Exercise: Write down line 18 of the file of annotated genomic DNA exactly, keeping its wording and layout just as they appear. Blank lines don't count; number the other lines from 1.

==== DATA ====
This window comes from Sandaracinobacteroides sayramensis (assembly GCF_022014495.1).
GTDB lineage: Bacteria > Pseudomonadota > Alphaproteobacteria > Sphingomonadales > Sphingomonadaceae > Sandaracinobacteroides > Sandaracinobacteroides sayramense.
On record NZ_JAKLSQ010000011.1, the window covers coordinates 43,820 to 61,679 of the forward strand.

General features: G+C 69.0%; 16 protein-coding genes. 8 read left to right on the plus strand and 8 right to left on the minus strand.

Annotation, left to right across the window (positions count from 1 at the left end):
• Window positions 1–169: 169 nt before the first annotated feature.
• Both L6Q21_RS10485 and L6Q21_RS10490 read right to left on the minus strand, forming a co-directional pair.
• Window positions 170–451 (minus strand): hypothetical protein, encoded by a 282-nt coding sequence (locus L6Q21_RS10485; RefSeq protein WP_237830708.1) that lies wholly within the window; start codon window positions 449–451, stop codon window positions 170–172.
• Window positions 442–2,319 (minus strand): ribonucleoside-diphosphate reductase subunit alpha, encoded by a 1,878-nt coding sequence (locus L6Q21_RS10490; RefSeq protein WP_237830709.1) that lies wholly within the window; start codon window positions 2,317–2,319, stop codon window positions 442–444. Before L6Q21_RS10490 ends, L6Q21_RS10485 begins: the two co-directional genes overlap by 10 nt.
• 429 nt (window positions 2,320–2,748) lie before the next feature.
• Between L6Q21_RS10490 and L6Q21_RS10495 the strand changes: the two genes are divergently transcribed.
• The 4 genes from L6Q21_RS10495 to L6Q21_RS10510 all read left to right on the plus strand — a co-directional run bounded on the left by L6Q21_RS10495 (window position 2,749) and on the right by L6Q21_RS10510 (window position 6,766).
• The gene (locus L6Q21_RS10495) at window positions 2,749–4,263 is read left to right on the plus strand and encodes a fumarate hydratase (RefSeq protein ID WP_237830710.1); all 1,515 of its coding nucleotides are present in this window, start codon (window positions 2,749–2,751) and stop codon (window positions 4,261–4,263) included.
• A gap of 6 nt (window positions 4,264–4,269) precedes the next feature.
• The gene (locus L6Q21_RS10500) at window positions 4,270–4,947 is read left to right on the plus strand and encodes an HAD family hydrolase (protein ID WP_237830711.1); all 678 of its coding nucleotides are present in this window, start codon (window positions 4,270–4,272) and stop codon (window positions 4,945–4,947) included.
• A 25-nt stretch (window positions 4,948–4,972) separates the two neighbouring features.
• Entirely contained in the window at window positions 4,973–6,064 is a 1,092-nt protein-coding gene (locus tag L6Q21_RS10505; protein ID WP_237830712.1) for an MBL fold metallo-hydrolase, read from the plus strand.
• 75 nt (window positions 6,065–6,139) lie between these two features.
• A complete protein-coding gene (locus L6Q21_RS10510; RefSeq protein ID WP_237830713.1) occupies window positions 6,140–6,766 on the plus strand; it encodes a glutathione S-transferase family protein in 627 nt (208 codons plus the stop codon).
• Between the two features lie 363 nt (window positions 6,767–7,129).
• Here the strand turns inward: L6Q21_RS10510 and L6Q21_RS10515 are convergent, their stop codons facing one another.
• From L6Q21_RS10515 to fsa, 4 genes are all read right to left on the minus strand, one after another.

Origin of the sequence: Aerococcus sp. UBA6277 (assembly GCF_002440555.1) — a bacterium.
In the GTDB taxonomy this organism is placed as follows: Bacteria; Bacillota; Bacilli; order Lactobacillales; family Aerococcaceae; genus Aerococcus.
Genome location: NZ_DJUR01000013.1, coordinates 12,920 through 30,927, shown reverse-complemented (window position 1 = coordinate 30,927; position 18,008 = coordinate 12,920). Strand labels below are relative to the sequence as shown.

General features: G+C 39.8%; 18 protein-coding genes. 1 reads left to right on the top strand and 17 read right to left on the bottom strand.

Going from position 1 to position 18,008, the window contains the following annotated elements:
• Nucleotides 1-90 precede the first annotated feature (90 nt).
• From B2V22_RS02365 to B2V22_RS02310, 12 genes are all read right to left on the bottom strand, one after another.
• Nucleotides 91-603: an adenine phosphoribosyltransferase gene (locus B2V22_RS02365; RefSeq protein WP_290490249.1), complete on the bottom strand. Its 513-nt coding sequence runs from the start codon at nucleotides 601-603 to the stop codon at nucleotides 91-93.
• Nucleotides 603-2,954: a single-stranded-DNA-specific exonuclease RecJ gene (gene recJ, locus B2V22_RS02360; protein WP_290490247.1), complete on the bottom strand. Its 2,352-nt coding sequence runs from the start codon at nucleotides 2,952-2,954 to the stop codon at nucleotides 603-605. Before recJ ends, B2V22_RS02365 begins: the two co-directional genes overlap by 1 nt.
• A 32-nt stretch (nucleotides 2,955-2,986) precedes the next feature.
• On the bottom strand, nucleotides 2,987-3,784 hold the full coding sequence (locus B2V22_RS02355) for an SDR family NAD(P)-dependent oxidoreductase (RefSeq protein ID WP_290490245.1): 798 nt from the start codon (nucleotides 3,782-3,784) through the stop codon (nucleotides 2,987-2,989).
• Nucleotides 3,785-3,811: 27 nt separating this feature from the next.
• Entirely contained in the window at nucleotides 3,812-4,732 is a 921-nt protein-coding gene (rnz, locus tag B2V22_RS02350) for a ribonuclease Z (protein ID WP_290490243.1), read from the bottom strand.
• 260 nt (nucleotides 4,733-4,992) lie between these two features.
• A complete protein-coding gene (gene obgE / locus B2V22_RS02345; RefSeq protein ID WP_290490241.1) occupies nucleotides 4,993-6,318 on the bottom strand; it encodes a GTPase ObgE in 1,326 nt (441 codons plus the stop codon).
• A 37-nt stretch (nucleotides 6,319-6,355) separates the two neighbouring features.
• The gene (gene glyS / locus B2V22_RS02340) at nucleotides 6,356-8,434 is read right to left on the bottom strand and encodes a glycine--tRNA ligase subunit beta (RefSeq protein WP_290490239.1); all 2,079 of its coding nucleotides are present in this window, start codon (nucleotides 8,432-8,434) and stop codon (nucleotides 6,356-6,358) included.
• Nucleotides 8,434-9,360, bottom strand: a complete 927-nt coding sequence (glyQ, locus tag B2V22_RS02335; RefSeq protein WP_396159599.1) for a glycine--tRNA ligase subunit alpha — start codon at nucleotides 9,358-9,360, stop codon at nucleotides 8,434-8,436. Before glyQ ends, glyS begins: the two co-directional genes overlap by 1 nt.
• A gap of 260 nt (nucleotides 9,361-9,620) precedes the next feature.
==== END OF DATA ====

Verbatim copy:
• 75 nt (window positions 6,065–6,139) lie between these two features.